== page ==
Progress | Centre-left Labour politics

The era of top-down politics is over

Liz Kendall has called for power to be devolved to the nations, cities, towns and counties of Britain. Speaking in Brixton this week, she committed to handing power to local communities and evoked the Labour party’s historic tradition of civic leaders, community organisers and workplace activists fighting against poverty and injustice.

She was absolutely right to stress that ‘our answer to too many of the problems we face as a county was to regulate, to restrict, to fix, or ban. Too often, we spoke as if the challenges facing Britain could be solved by Westminster politicians and Whitehall civil servants alone.’ She added that ‘buildings, laws and tax credits don’t create the conditions for a good life on their own’ with people also needing ‘a sense of power and control over their own lives’.

Drawing on specific examples in different parts of the country, she highlighted the successes of community land trusts, cooperatives and community energy projects where local people have taken control and worked together to improve their local services and communities. She also set out that, under her leadership, local authorities would be equal partners with ministers in agreeing a new settlement for devolved powers and responsibilities in every Treasury budget cycle.

I am backing Liz because she understands the huge scale of our defeat and she has been fearless in asking our party uncomfortable, searching and difficult questions. She has explored what Jon Cruddas has called the ‘dark places’. One such dark place was our unwillingness in government to trust our own colleagues in local government. We are one of the most centralized countries in Europe. For decades, successive governments have hoarded power in Whitehall. The uncomfortable truth is that the last Labour government was no different. While we invested heavily in local services such as schools, hospitals, Sure Start centres, Decent Homes, we rarely trusted councils or communities to make decisions locally or set their own priorities.

The Conservatives are trying to steal a march on the devolution agenda in Labour heartlands. George Osborne is touring the country negotiating deals with our people in local government. And yet this is a deeply centralising government, dictating to local communities about selling off social housing, trying to control 24,000 schools from Whitehall, imposing a centralised work programme that is failing to get people back to work because it does not take account of local needs.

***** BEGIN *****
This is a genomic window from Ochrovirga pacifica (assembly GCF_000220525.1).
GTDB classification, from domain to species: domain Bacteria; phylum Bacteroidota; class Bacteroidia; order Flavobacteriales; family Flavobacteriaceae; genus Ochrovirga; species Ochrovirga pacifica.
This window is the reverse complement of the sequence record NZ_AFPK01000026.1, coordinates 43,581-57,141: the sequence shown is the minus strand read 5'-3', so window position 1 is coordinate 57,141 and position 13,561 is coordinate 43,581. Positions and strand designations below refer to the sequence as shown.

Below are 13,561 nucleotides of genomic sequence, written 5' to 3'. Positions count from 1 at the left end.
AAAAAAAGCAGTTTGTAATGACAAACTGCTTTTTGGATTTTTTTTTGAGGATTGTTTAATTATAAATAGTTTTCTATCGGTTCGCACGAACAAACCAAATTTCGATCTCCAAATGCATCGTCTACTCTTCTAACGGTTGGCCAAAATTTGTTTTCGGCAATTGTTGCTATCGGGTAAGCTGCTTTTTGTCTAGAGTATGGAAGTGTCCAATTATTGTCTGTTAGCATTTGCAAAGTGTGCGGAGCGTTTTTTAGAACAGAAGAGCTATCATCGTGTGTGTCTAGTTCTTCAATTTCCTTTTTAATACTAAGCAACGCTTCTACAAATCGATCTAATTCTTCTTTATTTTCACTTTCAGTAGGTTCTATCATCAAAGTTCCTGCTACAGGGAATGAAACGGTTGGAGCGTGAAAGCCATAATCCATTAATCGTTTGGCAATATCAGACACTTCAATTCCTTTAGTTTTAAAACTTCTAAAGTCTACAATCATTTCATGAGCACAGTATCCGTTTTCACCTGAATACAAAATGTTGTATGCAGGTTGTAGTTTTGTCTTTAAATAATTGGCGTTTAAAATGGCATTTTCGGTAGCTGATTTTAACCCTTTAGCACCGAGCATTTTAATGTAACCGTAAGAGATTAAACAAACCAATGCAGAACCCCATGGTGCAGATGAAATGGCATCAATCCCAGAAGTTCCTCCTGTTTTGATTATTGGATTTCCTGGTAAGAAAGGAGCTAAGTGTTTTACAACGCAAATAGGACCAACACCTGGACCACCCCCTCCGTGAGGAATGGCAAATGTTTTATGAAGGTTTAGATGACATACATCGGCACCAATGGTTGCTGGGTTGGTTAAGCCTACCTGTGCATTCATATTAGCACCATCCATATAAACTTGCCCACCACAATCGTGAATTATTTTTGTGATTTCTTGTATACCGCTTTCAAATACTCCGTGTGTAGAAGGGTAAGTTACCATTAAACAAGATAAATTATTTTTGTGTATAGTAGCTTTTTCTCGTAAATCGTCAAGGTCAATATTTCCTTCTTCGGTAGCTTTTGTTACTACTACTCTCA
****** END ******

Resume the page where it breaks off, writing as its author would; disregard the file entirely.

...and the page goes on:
That’s why Liz is right to focus on real devolution. Labour must offer an ambitious and more comprehensive approach to sharing power with the whole country rather than Osborne’s cynical series of one-off, divide-and-rule deals.

It is no surprise that Liz has received huge support from Labour councillors and council leaders. She does not just talk the talk, she is offering a genuinely radical approach to devolving power and giving people more control over their lives. The era of top-down politics is over. Working with our colleagues in local government, Labour must own the devolution agenda. It is time for us to turn the page on centralised control and re-energise our movement in communities across the country.


Emma Reynolds MP is shadow secretary of state for communities and local government. She tweets @EmmaReynoldsMP

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Emma Reynolds MP

is a former member of the shadow cabinet


  • Distributed power will work well for the regions, for councils and for people. It will pass decision making, and responsibility, to those that know the issues and who have to carry-the-can if things go wrong.

    There is one extra thing we might add to that idea, that is perfectly illustrated by how the brain works…

    The synapses are the response areas in the brain but and their effectiveness is vastly increased because of the cross connections between them. The brain learns by creating new cross links. So in this distributed system I do think we also need to have sufficient cross linking between those powerful bodies. Cross linking should not be laid down in laws that knot up the system, but in systems of support for best practice as illustrated by working systems. As Tony Blair said yesterday: by learning from all the good things Labour councils are doing around the country.

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